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Rubric: Research Lab
Section: Physics
Tour of the Institute of Nuclear Physics: Let There Be Light!

Tour of the Institute of Nuclear Physics: Let There Be Light!

We are ready to meet the journalists. We are excited: not every day and not everyone gets a chance to talk about their work, and we could tell about our Free Electron Laser (FEL), a large facility whose design was taken up by the best minds of the Institute of Nuclear Physics twenty years ago.

The main advantage of our laser is that it allows the radiation wavelength to be adjusted in a wide range, from 0.1 to 0.2 mm. What is more, within this range its beam is most powerful.

FEL consists of two parts, an accelerator-recuperator and an undulator. To describe the processes in FEL shortly, an electron beam is first accelerated in the accelerator-recuperator. Then, interacting with an electromagnetic wave in the undulator, the beam slows down, giving its energy back to the accelerating unit of the machine. Then the beam comes to the absorber where it “dies heroically” having done its job by enhancing the electromagnetic wave in the undulator. After being reflected from the mirrors of the optical resonator, the wave interacts with a new electron beam. The power of the electromagnetic wave increases sharply and very soon, in several milliseconds, reaches the saturation mode. Part of this power, laser radiation, is what the users receive for their work.

We can talk about our laser for hours, but it is better to see it with your own eyes. That is why we go to the “sanctum sanctorum” of the FEL, the accelerator room.

Laser is a source of electromagnetic radiation (infrared, visible, and ultraviolet), based on stimulated emission of atoms and molecules. Compared with other sources of light, laser radiation is monochromatic (it is in a narrow wavelength range) and highly directional. Lasers differ in energy pumping and in the lasing medium. The medium for FEL is electrons accelerated to relativistic speeds in the accelerator of elementary particles.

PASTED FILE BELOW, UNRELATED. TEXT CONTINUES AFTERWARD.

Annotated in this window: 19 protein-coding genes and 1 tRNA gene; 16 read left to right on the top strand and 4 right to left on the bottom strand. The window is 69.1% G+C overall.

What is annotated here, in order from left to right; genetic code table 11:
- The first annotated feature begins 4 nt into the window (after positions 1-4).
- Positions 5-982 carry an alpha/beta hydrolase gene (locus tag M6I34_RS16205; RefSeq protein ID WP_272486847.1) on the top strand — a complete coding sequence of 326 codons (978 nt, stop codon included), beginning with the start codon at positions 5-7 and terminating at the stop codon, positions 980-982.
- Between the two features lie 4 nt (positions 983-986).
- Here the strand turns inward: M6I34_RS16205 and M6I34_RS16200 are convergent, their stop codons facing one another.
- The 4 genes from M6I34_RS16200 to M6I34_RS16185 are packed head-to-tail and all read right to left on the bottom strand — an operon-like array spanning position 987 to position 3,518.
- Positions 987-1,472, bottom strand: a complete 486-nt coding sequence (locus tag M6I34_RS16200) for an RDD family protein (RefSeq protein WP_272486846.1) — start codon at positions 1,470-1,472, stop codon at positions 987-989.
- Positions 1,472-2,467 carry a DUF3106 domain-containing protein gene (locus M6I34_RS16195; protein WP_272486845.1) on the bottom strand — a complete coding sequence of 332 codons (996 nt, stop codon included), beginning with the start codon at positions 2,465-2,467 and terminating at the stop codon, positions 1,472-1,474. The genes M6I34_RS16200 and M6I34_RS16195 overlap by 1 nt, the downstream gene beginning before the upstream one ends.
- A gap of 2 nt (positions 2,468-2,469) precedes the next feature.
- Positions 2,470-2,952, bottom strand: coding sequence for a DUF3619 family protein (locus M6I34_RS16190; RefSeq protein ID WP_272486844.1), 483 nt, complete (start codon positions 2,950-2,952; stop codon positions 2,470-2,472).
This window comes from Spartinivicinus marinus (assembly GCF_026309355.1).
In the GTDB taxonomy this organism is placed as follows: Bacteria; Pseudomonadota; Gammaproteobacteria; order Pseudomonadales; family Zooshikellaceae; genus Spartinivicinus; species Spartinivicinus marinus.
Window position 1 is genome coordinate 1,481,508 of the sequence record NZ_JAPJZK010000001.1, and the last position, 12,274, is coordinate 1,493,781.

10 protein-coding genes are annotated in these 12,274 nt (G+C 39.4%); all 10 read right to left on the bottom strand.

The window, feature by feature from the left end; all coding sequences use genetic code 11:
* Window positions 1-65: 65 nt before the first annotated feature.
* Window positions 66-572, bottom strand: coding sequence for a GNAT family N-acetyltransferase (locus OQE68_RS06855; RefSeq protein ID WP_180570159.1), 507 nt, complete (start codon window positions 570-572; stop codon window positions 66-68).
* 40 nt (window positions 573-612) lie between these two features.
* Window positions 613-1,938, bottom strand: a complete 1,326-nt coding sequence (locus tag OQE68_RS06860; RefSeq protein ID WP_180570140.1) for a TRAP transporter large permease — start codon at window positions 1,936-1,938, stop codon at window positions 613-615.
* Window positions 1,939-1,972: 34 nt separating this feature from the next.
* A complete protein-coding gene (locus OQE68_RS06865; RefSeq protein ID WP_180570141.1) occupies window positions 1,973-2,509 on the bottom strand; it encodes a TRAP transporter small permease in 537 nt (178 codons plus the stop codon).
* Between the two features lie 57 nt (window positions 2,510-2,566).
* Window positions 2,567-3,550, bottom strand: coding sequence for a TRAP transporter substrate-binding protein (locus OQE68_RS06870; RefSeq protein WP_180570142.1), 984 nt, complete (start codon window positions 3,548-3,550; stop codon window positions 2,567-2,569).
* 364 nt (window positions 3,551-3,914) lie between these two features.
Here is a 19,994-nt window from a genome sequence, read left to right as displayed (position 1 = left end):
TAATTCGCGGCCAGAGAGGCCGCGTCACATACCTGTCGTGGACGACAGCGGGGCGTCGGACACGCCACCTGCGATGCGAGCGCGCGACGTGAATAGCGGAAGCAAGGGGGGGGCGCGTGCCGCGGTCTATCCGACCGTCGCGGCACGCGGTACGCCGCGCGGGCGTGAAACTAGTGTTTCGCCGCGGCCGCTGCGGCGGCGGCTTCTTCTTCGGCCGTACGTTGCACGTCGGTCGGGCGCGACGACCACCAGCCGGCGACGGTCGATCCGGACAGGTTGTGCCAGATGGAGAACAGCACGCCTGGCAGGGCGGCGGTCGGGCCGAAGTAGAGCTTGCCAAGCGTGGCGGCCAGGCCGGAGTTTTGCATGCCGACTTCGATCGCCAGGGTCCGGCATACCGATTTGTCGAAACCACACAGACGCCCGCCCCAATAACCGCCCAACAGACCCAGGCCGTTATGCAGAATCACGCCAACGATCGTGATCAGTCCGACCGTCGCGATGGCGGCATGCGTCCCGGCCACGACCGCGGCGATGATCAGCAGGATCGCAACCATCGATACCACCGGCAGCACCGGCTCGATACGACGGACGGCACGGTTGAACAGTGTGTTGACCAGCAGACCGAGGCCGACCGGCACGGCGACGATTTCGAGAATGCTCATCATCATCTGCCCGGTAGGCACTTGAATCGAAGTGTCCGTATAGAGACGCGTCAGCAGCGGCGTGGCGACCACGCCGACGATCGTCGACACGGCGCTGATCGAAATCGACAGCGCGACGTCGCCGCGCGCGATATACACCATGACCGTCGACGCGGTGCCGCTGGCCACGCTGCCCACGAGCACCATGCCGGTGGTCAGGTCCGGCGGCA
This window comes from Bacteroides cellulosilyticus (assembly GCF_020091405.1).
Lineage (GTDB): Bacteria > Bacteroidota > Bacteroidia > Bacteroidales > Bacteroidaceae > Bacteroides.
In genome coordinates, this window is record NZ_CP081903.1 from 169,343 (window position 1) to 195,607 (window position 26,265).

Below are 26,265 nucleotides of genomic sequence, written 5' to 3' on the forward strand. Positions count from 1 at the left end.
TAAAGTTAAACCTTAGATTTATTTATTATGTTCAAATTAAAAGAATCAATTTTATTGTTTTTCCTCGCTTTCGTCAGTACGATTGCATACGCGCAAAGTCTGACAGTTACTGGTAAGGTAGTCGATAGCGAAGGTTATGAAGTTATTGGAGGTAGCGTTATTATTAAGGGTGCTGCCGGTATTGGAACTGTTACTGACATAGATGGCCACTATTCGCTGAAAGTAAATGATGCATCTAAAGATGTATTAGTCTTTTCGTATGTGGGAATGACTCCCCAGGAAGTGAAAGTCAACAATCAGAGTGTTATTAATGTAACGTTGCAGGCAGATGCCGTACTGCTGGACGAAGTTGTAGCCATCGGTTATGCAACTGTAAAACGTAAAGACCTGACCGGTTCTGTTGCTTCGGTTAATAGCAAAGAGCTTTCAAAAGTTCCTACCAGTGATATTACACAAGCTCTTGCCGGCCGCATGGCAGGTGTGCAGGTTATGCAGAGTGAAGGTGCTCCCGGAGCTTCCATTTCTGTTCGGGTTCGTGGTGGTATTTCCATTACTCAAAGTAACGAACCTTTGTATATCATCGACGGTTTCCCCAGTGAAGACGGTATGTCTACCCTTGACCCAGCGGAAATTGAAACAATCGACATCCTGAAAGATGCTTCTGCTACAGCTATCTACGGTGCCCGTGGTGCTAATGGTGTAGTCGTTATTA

Concrete walls of the accelerator room are three meters thick. This is necessary for ensuring radiation safety, for when the accelerator is running the radiation level in the room increases.

By the way, everything is perfectly in order with safety at our laser setup. First of all, before the accelerator is switched on, the buttons are pressed to inform the personnel about this. A gloomy voice kindly asks you to leave the room. After that you take the keys of all the doors of the accelerator room and go to the keys assembling place. There you put them in the dashboard and turn. Only then it is possible to start the accelerator. The whole procedure resembles a lot movies about the launching of nuclear missiles.

There are certain safety measures for the machine, too. Well, you have to care for it to obtain a flash of the precious “light”. All units of the FEL accelerator are equipped with heat sensors. If a unit of the machine gets severely overheated, the computer responsible for the processing sensor signals lets out a very unpleasant, piercing sound. So, at that very moment the operator will run to check why the machine parts are overheated. Moreover, the facility also has beam current sensors. If the current is lost in one section, the machine is immediately shut down to prevent the formation of “holes” in the vacuum chamber.

Currently FEL can operate at the radiation wavelength from 120 to 235 micrometers. There are few lasers emitting in this submillimeter range, even though it is this range that intrigues scientists all over the world today.

The power in the cavity is about 10 kW, and the users are provided with radiation power of up to 400 W. Now the first single-track line of the laser operates in the accelerator room. We are planning to launch a second four-track line, where the energy of the electron beam will reach 50 MeV. It will allow the wavelength to be varied from 5 to 200 micrometers, and the radiation power received by the users will reach several kilowatts.

As for the users, they are scientists — physicists, biologists, chemists — who provide us with a positive feedback. Ultimately, nothing should exist for its own sake. That is why it is the users who call the tune, and physicists must do their best to make good pipers.

The best point to finish the excursion over our laser facility is the user stations. Here, at each separate outlet of submillimetre radiation the scientists can assemble their setups and run experiments. The wavelength range of our laser is of interest for various specialists. And it is far from being fully studied — both we and our laser have a long way to go.

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